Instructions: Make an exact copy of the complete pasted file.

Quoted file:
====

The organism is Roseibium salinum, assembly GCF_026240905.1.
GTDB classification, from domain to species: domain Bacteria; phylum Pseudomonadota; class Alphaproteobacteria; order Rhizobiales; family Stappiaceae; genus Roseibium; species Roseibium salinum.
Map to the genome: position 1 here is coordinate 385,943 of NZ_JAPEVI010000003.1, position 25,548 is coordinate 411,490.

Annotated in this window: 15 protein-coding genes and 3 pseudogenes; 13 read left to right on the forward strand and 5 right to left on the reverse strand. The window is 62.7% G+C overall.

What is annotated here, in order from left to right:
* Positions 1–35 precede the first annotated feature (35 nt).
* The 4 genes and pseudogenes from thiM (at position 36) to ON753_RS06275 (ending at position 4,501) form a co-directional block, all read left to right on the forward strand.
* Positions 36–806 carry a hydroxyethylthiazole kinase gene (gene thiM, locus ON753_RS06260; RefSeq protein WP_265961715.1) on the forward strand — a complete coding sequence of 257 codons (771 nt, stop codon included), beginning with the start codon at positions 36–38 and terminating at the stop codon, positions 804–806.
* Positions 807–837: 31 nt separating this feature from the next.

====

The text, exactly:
The organism is Roseibium salinum, assembly GCF_026240905.1.
GTDB classification, from domain to species: domain Bacteria; phylum Pseudomonadota; class Alphaproteobacteria; order Rhizobiales; family Stappiaceae; genus Roseibium; species Roseibium salinum.
Map to the genome: position 1 here is coordinate 385,943 of NZ_JAPEVI010000003.1, position 25,548 is coordinate 411,490.

Annotated in this window: 15 protein-coding genes and 3 pseudogenes; 13 read left to right on the forward strand and 5 right to left on the reverse strand. The window is 62.7% G+C overall.

What is annotated here, in order from left to right:
* Positions 1–35 precede the first annotated feature (35 nt).
* The 4 genes and pseudogenes from thiM (at position 36) to ON753_RS06275 (ending at position 4,501) form a co-directional block, all read left to right on the forward strand.
* Positions 36–806 carry a hydroxyethylthiazole kinase gene (gene thiM, locus ON753_RS06260; RefSeq protein WP_265961715.1) on the forward strand — a complete coding sequence of 257 codons (771 nt, stop codon included), beginning with the start codon at positions 36–38 and terminating at the stop codon, positions 804–806.
* Positions 807–837: 31 nt separating this feature from the next.